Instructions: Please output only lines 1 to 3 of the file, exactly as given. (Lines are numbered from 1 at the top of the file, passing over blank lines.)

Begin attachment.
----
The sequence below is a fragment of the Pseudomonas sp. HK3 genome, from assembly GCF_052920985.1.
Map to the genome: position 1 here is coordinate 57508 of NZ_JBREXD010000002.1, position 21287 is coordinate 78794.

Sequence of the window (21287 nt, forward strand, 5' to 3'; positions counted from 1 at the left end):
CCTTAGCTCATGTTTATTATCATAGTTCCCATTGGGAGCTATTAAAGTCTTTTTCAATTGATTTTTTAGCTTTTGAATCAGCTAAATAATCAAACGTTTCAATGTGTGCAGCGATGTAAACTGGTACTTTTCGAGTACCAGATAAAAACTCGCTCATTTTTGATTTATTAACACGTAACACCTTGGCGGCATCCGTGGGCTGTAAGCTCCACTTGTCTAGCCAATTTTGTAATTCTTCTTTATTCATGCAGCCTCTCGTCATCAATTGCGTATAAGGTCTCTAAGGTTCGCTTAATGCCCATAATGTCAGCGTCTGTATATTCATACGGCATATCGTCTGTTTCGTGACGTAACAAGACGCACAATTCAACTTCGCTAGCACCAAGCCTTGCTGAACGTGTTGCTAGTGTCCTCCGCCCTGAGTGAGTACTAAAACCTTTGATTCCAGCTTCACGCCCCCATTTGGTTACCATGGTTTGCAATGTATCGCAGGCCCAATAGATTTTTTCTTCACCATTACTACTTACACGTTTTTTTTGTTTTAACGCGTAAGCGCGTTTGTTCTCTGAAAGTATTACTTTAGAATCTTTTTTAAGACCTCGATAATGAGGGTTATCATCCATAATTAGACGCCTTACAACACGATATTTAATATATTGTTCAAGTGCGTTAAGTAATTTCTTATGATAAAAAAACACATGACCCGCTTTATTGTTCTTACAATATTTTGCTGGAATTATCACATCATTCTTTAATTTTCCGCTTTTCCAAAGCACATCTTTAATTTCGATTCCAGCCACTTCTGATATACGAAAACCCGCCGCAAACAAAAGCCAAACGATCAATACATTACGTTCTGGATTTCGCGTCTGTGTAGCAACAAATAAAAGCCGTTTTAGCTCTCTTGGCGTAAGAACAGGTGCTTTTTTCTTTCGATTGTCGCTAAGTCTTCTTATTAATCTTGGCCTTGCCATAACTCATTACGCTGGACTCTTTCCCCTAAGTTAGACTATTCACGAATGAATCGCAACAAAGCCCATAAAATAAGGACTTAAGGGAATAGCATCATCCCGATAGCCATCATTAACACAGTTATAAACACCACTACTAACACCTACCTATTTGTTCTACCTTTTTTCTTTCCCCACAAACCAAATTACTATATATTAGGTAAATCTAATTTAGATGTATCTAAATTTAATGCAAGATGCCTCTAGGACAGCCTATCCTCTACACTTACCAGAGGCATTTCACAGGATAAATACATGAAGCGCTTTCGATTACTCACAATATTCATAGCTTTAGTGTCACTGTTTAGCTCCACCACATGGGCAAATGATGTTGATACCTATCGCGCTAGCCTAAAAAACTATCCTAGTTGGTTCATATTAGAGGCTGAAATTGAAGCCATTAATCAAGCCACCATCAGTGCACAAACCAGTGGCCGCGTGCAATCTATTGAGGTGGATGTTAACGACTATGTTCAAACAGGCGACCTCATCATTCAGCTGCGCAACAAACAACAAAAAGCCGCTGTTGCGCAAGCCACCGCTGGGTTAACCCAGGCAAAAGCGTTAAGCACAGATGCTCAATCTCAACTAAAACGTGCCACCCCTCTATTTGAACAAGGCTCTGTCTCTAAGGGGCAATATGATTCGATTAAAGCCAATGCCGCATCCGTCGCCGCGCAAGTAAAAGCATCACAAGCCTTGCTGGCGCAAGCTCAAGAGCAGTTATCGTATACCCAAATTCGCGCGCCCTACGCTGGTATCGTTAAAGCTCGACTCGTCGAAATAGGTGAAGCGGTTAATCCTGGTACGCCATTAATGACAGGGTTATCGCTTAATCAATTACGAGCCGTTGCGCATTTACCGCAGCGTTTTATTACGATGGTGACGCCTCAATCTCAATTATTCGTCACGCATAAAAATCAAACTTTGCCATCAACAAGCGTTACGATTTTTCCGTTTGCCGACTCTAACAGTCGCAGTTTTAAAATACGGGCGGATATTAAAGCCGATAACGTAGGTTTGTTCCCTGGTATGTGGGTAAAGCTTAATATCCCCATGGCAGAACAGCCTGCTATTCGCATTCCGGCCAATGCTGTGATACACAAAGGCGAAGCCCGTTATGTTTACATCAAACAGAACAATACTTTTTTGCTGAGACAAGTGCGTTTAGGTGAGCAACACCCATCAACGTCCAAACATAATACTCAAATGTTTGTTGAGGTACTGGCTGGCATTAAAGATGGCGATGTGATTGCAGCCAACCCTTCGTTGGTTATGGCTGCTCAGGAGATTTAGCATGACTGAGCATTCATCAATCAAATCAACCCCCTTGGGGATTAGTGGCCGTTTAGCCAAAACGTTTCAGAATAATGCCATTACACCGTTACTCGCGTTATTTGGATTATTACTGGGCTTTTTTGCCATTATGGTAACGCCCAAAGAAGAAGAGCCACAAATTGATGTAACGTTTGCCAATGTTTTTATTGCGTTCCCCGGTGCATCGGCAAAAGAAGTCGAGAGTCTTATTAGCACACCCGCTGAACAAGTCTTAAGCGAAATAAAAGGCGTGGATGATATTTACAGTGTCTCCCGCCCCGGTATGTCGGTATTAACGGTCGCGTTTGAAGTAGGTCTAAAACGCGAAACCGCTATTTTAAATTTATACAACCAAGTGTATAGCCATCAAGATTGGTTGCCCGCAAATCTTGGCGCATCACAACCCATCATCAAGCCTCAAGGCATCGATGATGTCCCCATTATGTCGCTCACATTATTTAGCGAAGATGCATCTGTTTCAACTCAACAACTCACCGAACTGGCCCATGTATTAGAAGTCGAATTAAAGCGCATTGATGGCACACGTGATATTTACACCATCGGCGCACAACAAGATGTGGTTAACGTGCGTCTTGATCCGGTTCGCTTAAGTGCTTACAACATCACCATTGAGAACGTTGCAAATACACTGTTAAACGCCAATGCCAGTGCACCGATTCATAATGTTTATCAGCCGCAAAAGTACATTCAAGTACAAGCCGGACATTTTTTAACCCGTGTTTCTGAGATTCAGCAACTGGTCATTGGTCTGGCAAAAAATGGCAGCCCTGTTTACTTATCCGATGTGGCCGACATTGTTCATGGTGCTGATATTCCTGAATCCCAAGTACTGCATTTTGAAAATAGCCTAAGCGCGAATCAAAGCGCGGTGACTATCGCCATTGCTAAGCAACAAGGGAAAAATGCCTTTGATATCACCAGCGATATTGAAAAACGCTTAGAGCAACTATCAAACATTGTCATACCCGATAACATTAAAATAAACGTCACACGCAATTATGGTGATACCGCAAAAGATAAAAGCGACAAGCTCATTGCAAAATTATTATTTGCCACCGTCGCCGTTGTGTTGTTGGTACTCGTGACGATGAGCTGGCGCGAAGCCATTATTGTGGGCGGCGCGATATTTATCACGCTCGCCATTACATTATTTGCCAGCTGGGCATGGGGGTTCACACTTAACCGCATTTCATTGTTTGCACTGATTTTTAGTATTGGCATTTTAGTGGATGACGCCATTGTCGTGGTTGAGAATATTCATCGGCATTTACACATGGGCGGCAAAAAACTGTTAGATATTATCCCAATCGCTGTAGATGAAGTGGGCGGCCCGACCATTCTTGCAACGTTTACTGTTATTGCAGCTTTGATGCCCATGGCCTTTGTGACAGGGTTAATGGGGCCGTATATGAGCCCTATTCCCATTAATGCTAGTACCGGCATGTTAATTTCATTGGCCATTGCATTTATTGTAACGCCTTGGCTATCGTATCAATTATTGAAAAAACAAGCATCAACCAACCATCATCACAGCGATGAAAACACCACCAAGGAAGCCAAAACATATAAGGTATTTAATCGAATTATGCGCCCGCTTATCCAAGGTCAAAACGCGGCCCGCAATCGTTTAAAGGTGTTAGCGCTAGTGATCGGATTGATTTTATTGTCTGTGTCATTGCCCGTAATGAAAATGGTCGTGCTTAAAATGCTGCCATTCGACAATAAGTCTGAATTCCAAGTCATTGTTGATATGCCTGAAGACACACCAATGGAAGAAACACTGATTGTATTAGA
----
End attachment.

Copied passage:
The sequence below is a fragment of the Pseudomonas sp. HK3 genome, from assembly GCF_052920985.1.
Map to the genome: position 1 here is coordinate 57508 of NZ_JBREXD010000002.1, position 21287 is coordinate 78794.

Sequence of the window (21287 nt, forward strand, 5' to 3'; positions counted from 1 at the left end):